The three significant variables from the HBM also offer further insight into potential approaches for public health practice. The perception of individual susceptibility points to an opening to gain the public's attention on the importance of avoiding mosquitoes during a WNv outbreak, and the influence of perceived benefits suggests a reinforcing dimension to that line of persuasion: you are susceptible and you will benefit from these actions. Underscoring this most importantly is the final inclusion of information effects, cues to action, that show that messaging on this topic may influence behavior, although the causal ordering cannot be empirically supported here.

Differences on ethnicity are also important. The differences seen in specific information sources reported by Hispanic/Latinos illustrates some possibilities for practice. Greater exposure to television messages may suggest a higher level of attentiveness to the topic. More exposure to information from doctors may suggest either an outreach effort by physicians to inform a more vulnerable population, or more exposure to such information due to a greater likelihood of needing to seek diagnosis or treatment. The stronger role of family members may be based in the cultural domain. Taken together, these findings on ethnicity point toward potentially important avenues for public health message tailoring.

Given the sometimes controversial nature of mosquito control and news media treatment of health risks (and WNv in particular) it is worth mentioning the topic of media effects. As reported above, respondents indicated greater exposure to the three mediated cues as compared to the three personal cues. It is tempting to speculate that some aspects of attitude and behavior might be affected by intense or "hyped" media reporting. However, we did not monitor the media environment prior to or during the study period and do not have specific media exposure measures that would allow us to examine such a direct effect. It's also well established that media don't affect attitudes or behaviors in a direct fashion, but rather interact with and flow through interpersonal sources. Our study was simply not designed to examine this phenomenon.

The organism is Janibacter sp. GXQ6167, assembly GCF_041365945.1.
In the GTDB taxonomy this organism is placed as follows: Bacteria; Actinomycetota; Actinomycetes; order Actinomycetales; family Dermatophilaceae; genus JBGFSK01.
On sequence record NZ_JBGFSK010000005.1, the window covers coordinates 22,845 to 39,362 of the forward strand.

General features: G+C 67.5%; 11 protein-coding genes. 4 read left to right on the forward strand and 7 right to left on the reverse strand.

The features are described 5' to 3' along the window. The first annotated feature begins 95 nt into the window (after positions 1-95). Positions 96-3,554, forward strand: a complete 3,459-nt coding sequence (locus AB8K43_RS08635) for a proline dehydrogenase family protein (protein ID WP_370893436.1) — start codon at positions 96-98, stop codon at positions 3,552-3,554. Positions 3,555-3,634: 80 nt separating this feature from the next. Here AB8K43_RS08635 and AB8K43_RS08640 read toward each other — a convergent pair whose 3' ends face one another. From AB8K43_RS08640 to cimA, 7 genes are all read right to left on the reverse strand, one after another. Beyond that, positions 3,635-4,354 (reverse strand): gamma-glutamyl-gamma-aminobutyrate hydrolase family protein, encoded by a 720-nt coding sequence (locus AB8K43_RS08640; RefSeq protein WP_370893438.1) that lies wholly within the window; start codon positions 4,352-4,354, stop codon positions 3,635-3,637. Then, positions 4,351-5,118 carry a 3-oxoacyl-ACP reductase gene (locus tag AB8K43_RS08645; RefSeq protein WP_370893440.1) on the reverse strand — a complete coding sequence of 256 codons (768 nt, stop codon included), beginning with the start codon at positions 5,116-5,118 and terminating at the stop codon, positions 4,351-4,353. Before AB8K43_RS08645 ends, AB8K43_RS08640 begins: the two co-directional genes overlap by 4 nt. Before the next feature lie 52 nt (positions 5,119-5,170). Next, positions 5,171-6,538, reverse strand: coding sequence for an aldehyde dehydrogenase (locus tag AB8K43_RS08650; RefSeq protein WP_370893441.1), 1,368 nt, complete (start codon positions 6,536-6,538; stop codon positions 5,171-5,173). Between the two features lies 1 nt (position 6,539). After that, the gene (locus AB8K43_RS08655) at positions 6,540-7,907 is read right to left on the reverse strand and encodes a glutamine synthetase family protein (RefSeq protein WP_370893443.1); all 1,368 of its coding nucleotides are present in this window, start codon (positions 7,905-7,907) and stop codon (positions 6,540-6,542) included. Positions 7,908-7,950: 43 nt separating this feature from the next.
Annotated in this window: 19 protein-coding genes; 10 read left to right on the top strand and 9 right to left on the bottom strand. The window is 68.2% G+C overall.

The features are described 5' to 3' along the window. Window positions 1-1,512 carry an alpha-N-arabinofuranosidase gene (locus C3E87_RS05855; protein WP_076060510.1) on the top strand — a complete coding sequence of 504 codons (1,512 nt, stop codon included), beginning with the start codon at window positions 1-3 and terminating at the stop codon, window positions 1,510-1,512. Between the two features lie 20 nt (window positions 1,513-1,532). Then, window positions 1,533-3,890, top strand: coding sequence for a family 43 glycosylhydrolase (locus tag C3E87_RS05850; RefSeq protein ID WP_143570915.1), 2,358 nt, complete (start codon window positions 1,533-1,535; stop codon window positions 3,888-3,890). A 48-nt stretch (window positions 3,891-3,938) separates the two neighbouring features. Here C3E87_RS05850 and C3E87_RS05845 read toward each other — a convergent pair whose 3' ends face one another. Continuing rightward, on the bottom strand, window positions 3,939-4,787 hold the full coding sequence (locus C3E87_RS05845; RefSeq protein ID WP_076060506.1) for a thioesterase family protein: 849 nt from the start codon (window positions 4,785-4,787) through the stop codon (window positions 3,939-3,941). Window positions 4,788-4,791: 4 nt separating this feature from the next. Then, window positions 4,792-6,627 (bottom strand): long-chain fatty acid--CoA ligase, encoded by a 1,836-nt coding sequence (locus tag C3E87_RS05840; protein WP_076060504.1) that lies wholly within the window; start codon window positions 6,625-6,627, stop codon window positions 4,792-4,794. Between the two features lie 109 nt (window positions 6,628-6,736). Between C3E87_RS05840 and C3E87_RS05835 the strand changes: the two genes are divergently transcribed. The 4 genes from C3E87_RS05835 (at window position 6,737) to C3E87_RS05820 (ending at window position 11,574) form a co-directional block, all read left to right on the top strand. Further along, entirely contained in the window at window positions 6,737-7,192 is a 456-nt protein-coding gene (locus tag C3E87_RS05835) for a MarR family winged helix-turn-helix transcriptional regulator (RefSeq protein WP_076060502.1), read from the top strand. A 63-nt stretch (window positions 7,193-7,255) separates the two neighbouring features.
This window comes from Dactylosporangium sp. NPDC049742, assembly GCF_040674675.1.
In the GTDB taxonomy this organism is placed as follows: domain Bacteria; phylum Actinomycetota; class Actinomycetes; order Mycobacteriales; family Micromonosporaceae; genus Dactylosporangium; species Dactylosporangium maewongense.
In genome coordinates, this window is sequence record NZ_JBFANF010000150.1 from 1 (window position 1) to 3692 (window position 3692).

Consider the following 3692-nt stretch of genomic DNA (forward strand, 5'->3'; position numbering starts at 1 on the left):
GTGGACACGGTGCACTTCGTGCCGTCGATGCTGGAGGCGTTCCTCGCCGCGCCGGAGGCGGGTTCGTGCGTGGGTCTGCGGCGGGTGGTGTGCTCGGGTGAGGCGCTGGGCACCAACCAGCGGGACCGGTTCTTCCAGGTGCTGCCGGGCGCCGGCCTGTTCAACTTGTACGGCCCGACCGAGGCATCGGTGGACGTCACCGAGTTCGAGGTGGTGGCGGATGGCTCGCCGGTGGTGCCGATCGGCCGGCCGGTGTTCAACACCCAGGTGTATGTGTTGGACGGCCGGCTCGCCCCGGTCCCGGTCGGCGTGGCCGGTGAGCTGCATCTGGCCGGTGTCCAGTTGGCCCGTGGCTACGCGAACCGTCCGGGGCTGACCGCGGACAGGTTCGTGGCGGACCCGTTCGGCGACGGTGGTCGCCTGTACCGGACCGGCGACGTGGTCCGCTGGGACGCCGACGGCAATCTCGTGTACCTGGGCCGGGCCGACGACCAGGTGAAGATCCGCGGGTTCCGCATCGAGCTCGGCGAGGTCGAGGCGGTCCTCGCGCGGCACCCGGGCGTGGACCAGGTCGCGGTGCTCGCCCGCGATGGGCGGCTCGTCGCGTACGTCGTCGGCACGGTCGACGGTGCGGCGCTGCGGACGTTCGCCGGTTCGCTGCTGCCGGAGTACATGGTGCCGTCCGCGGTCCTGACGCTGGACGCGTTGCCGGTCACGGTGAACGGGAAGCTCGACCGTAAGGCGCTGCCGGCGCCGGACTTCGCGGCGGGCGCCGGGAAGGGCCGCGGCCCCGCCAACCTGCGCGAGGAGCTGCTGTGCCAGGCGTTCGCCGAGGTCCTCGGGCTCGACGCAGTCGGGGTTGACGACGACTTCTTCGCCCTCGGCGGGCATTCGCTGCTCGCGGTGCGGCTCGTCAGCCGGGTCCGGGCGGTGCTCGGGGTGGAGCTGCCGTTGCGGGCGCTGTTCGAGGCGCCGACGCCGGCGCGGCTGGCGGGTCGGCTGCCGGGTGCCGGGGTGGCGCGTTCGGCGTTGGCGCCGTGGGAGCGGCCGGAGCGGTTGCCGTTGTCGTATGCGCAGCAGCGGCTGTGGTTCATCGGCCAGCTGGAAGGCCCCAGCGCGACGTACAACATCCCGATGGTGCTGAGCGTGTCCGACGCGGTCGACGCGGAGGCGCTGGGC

In a broader sense it is also worthwhile to conclude with a perspective on mosquito-vectored diseases generally, not only WNv. It is becoming clear that changes in global climate will bring increased threat from mosquito vectored diseases. This is anticipated for WNv as well as other diseases, most prominently dengue and Chikungunya virus as the Asian tiger mosquito expands its range into North America.[25,26] Mosquito protection will be an increasingly salient topic for public health communicators in the coming years.


The measures used for the three exploratory scales, while based on extant literature, were assembled ad hoc. More rigorous item development through focus groups and survey pre-testing would have certainly yielded superior measures. This may be especially of concern for the scales measuring cognitive risk perception and proximity risk perception, as the reliabilities were low. The sampling strategy was successful in providing a more representative capture of ethnicity that likely would have been the case for a non-proportional approach. While the survey response rate of 49 % is generally considered acceptable for self-administered mail surveys it does nonetheless represent a limitation, especially as significant differences were found between sample values and Census figures. This may be a notable hindrance in further analyses of these data focusing on ethnicity, as the data only contain 74 cases for the Hispanic/Latino segment. Finally, the study design precludes the basis for causal interpretations.